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City steers downtown parking to new firm

In a blow to the Portland Business Alliance, the city will enter negotiations to award a coveted parking contract to upstart Star Park to operate the city's Smart Park garages.

The alliance has operated the six garages since 1982, and its current contract extends to June 30. A new deal would raise the possibility that Star Park and bitter rival City Center Parking would operate the Smart Park garages together. City Center would continue to hold the contract for attendant services at Smart Park, city officials said.

'I'm just excited to get the opportunity,' said Star Park President Barry Schlesinger. 'And it sends the message that Portland is open for business and it's not going to be a wired deal.'

City Center President Greg Goodman said the decision has little to do with his company's operation of the garages. 'Who they (the garage managers) are has no bearing on what we do.'

The city's Bureau of General Services announced its intent to award the contract to Star Park on Tuesday, after a seven-person panel appointed by the City Council reviewed both proposals.

Alliance spokesman John Czarobski said they won't consider it final until the council votes on the contract. The parking contract makes up about 30 percent of the alliance's budget, he said.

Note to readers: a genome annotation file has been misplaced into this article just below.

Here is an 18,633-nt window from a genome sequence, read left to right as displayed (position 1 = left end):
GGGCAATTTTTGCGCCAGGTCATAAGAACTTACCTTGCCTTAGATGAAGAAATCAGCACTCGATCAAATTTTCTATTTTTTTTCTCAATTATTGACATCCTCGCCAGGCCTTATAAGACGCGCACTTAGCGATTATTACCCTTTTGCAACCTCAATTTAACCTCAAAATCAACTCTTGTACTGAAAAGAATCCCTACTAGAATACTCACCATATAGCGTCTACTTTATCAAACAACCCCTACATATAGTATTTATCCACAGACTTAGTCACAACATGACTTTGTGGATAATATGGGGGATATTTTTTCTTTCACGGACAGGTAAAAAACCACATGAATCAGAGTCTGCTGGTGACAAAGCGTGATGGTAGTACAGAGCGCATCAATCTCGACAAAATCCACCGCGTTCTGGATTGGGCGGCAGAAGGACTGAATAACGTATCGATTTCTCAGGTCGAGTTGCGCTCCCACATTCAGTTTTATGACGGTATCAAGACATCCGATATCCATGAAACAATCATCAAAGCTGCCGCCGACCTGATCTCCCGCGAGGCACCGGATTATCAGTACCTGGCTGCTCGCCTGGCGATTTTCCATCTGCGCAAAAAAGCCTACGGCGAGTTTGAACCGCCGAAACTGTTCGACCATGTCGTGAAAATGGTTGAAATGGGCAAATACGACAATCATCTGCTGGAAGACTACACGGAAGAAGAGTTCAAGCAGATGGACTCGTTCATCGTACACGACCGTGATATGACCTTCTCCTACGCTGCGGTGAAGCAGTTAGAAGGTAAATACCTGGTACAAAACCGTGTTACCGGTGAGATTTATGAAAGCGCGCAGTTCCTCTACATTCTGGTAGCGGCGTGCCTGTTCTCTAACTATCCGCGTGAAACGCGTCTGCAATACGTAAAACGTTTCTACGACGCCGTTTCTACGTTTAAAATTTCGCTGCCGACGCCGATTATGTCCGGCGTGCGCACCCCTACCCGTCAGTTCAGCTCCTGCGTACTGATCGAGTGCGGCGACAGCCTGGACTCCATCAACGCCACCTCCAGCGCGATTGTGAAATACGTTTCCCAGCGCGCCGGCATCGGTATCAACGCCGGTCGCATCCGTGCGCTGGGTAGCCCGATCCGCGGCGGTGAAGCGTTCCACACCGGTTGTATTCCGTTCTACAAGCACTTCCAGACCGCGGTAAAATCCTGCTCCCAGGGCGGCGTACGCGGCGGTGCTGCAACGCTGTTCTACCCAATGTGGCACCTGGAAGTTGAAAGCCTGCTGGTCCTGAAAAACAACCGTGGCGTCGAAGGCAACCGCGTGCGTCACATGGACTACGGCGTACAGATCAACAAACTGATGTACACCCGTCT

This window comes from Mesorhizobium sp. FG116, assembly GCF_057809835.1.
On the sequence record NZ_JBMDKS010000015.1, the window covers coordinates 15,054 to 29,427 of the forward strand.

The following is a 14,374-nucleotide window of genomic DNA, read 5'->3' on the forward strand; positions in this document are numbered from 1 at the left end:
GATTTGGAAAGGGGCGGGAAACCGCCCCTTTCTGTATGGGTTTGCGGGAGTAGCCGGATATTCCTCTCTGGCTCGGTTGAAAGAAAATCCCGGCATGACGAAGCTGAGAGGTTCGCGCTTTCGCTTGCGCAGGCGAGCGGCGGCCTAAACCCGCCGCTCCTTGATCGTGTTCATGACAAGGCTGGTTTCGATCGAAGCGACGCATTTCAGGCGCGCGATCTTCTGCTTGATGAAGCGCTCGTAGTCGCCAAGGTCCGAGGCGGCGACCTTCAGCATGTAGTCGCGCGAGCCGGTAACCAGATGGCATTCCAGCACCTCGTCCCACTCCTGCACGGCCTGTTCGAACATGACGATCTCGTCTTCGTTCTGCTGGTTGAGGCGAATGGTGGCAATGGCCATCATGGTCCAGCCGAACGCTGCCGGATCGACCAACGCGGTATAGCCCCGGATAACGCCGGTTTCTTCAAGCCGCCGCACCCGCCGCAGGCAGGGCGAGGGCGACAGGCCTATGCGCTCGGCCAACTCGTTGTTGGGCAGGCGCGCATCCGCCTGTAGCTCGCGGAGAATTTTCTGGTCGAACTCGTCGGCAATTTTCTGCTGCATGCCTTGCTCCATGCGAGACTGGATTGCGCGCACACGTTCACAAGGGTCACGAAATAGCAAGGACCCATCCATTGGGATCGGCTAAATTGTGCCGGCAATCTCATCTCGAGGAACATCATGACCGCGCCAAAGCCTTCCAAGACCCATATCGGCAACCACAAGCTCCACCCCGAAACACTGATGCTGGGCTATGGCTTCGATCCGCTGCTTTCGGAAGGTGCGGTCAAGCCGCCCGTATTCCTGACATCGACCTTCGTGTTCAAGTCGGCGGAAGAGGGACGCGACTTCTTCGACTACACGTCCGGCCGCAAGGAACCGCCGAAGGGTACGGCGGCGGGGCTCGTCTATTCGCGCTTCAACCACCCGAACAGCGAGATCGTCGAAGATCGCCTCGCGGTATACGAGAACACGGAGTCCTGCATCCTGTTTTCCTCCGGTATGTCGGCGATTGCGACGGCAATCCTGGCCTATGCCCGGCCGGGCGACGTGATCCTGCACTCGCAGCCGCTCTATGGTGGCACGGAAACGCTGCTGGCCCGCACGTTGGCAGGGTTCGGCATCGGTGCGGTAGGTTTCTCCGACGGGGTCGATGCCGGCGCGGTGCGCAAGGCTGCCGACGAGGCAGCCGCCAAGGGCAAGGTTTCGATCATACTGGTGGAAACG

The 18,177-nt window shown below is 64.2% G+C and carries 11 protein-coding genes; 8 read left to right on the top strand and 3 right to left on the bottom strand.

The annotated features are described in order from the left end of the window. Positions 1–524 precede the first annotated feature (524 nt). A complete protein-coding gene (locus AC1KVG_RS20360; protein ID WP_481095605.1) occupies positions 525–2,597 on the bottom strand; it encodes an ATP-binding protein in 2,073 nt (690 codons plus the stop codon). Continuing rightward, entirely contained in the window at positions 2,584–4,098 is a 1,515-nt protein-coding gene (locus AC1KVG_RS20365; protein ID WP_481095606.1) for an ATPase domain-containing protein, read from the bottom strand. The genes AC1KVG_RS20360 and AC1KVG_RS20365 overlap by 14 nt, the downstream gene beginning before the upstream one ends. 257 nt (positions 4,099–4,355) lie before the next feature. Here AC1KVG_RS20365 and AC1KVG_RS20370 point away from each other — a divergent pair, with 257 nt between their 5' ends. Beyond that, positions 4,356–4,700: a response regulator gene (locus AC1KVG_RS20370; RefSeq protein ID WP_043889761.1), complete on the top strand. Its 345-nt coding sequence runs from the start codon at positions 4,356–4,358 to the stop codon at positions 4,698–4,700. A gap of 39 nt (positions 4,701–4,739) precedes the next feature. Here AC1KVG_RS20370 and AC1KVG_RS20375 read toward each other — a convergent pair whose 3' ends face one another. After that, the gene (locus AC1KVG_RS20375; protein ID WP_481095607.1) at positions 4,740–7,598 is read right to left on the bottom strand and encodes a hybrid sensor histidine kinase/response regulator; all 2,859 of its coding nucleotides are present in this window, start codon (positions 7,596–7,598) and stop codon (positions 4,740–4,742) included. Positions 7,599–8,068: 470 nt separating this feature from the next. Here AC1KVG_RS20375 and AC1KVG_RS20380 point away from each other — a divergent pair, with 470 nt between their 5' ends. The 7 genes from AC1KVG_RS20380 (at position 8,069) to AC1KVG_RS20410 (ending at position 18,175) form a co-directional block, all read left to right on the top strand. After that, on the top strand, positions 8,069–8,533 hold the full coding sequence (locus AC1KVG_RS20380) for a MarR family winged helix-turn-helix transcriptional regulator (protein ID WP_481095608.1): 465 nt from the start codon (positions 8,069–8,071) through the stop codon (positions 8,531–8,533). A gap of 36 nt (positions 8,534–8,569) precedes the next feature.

'It's premature to say if it would affect our budget or cause layoffs,' he said. 'We hope City Council would look at what is in the best interests of downtown.'

The council can either accept the recommendation or make its own, possibly as early as its May 21 meeting.

'It was very close, it really was,' said Ron Bargeman, the city's general services director. 'It was just a few points that separated both proposals.'

Star Park proposed operating the garages at a cost of $6.4 million over five years. Its contract would be in partnership with an alliance of local minority chambers of commerce, including the African American, Hispanic Metropolitan and Philippine American. The alliance proposed a $6.5 million budget over five years for the Smart Park garages.

The two companies were rated on five factors, including experience of organization, staff, cost, diversity and references.

Bargeman doesn't expect a problem between Star Park's selection and City Center's ongoing contract to oversee day-to-day operations of the garages.

The City Center contract has two options for renewal, starting in August, and Bargeman said the city had not made a decision. 'They are both competent business people and should be able to work well together,' he said. 'We hope it is a seamless transition.'